By Patricia Nelson
Hook for the Masterpiece
The weight of line and shade still hangs. A frame holds the glow they made of it: The kingdom of smoking fuels, the art with its light-craving dervish. Women made of shadow and the world. Brown rats that squeaked and bit them. Crowns of dead metal stamens. Fevers or sainthood that might seize them like a light. On the wall a battle empties like a sunset: Angels, eyes-up bodies, devils wafting. A king’s win burning, stinking of its need to be visible. We who are far from the battle lean toward it like sails white with belief. Saints with a stir of shine on our heads, a smolder of dawn on our palms.
The Garden and the Thorns
—Pony Ride, a painting by Horst Gottschalk The light in the garden holds a boy and the stillness of a small white horse. The boy wears a feather in his hat and turns the small blue circles of his eyes. Beyond the circle of color and light is the unkempt dark of fir and thorns— a strangeness, a tilt as of hills or the marks where the sea wave went that lifts and bends its creatures. And knowing, which is also strange—and cold. The black where wishes rise like swarms. The shadow that bolts when you mount it with your jaunty little hat.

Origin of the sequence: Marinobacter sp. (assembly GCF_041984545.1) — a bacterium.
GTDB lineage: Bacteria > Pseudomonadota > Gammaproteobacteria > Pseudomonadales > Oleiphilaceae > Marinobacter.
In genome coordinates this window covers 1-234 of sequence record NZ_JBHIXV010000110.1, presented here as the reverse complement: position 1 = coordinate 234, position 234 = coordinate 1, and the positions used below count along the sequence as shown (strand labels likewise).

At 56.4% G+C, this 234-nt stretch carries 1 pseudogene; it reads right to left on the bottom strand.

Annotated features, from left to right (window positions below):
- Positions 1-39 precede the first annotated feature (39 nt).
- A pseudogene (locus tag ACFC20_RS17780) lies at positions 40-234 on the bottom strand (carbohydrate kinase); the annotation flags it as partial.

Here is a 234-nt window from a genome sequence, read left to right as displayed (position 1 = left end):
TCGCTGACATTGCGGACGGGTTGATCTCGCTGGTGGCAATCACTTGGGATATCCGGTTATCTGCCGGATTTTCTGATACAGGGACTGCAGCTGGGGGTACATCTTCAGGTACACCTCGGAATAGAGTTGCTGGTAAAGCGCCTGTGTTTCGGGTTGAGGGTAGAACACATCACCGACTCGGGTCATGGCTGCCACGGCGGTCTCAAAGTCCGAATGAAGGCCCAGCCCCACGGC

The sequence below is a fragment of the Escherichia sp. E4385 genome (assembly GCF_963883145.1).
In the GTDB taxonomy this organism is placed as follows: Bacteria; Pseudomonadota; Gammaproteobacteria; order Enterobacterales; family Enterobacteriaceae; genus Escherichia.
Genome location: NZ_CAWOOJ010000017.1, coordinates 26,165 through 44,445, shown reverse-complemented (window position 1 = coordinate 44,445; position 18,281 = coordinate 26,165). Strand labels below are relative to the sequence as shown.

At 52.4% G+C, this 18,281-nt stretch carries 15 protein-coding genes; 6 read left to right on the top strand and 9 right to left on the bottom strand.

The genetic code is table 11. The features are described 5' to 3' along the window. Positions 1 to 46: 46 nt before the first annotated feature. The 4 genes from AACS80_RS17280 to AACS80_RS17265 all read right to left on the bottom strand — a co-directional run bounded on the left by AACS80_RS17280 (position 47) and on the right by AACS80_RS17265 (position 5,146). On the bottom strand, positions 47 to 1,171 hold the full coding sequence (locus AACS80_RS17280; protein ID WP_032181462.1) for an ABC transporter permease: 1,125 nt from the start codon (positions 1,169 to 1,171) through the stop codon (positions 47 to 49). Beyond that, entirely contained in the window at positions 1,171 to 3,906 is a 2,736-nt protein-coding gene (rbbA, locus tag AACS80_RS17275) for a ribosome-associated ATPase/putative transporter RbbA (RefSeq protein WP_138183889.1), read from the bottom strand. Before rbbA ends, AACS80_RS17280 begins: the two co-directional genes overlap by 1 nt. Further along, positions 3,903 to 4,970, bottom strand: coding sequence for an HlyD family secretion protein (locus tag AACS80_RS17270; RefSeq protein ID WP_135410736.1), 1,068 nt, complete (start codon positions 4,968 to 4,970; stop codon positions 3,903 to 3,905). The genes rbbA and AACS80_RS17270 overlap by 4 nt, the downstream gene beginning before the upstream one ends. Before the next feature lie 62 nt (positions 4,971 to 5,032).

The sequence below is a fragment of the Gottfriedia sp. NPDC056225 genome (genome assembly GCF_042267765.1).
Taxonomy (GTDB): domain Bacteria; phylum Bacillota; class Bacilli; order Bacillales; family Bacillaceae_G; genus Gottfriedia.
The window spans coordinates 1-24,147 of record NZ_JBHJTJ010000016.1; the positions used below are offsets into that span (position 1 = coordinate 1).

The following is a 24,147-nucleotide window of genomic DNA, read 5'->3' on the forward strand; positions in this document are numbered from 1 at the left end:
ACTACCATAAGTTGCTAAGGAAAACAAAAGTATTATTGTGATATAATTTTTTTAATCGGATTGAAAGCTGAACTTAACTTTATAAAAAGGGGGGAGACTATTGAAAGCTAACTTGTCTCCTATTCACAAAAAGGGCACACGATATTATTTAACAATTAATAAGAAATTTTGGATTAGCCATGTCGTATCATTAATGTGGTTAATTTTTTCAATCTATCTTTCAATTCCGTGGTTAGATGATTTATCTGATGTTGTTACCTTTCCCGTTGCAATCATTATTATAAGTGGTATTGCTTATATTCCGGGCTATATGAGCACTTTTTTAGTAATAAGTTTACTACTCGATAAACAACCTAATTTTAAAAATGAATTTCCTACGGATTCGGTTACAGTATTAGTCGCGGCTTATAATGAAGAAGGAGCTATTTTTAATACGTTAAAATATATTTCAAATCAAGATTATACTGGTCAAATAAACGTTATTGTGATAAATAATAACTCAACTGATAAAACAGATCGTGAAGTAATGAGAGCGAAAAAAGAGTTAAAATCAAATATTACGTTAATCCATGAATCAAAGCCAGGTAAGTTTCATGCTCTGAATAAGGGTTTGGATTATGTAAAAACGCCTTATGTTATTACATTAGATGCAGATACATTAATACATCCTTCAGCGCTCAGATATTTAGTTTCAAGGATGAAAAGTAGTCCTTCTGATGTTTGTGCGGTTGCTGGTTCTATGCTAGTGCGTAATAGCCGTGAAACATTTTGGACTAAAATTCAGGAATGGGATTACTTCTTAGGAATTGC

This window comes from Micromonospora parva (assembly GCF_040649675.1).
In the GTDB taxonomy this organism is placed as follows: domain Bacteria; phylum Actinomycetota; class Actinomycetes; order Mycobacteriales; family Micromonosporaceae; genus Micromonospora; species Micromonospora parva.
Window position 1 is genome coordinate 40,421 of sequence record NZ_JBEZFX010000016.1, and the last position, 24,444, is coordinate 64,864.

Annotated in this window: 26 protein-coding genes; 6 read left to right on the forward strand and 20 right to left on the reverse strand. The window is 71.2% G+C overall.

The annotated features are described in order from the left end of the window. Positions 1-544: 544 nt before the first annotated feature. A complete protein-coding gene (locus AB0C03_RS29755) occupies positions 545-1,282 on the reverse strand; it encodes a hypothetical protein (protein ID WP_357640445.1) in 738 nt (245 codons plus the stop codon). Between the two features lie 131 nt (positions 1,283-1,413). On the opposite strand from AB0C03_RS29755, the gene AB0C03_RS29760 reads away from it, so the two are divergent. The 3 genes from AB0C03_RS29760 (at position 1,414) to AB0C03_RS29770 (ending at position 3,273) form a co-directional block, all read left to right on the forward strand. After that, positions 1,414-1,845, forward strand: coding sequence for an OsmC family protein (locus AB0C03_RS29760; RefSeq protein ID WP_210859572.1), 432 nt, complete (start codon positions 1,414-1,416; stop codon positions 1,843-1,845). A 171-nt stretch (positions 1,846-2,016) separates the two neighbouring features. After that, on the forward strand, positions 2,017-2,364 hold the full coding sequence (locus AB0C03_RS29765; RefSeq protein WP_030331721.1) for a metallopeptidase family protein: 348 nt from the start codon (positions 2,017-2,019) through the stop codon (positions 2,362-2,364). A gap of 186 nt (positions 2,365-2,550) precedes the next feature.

Why the Saints Are Quiet
Home is a primal wind. It rocks as the willows do or the round womb. The saints have found it. They have touched the moon-smooth thread that asks for stillness and gives light. They move as the pliant clouds do, white with memory. The saints are calm in Heaven, sway in its sky like weather. They know why they are there. The saints are still when the stars come close. The stars remember them like the scent-filled noses of animals.
Patricia Nelson is a former attorney who lives in Northern California and now writes environmental and other poetry.
One thought on “Hook for the Masterpiece and Other Poems”
I enjoyed all three of Patricia Nelson’s poems. They definitely struck a chord with me. “A frame holds the glow they made of it” from her poem “Hook for the Masterpiece” marked the beginning of what I saw as a series of visual images that, again, could be discussed endlessly by a class that was very much interested in poetry. Frank Kowal